But it is Iraq, the rawest of American wounds as this film was released, which is the entry point for Fresnadillo’s metaphoric technique.
Iraq is instantly recalled as the protagonists are transported into the “Green Zone,” a sanitized and US military-controlled island in the midst of infected London and the UK in general. The returnees are pilgrims of a sort, coming to reclaim their land. They stay in hotels, surveilled by military snipers through their scopes (crucially, one of the perpetrators of this is a very sympathetic character, showing that it is our friends and family who operate these government control apparatuses). Government-military surveillance. Too heavy-handed? Or just heavy-handed enough in this age, where even this metaphor escapes most? Sometimes it’s simplification, or rather, a different form of clarity, that’s needed.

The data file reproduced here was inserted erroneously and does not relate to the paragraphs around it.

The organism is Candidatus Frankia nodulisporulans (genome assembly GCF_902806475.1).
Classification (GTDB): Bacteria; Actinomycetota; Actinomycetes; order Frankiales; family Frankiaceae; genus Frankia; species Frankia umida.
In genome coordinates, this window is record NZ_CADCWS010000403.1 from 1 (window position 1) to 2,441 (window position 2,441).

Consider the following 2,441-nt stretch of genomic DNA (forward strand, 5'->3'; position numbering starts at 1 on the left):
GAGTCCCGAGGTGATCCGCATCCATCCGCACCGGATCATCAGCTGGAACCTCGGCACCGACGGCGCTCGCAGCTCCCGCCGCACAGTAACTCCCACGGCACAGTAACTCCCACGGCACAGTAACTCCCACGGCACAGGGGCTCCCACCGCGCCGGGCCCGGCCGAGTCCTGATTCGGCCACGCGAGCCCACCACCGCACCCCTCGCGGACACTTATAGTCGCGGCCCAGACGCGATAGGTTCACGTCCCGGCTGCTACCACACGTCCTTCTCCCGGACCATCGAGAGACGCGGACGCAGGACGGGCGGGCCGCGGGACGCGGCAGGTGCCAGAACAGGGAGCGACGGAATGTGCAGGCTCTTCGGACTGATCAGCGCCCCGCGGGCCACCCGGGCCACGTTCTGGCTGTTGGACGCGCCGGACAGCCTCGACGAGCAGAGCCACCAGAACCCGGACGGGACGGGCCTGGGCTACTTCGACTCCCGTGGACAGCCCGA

Of course, all hell shortly breaks loose, and infection reaches the Green Zone, triggering Code Red, the military’s containment plan. The snipers are at first instructed to shoot only the infected in the coming crush of fleeing bodies. Here, the metaphoric screen almost collapses completely in the most notorious use of the particular poetry I am highlighting here. Disembodied voices with almost video game-level acting skills muse incredulously “I don’t see who’s a target,” and “Man, this is FUBAR.” This is the worst acting of the movie, it is cheesy, alienatingly so, and it may be in part due to the generic actioner nature of the dialogue, and it may be due to a simple shortage of talent here, but I believe that here we see instead the almost total rejection of the metaphoric apparatus by Fresnadillo. We are seeing here a metaphor that is something more and less than a metaphor. It is almost directly portable to the situation in Iraq, for through the government’s covers sometimes a poet’s bludgeon is necessary, to break through hegemony’s grasp on our skulls. This is not acting, this is not cinematic technique, this is the closest thing to documentary reality that can be mustered in a fictional film. It lays its cards on the table, its agenda, its manipulations, its mythmaking, but it is from here that we get a sense of things. We are shocked to a certain twin consciousness as the film’s diegetic events and its Iraq War referent come into focus.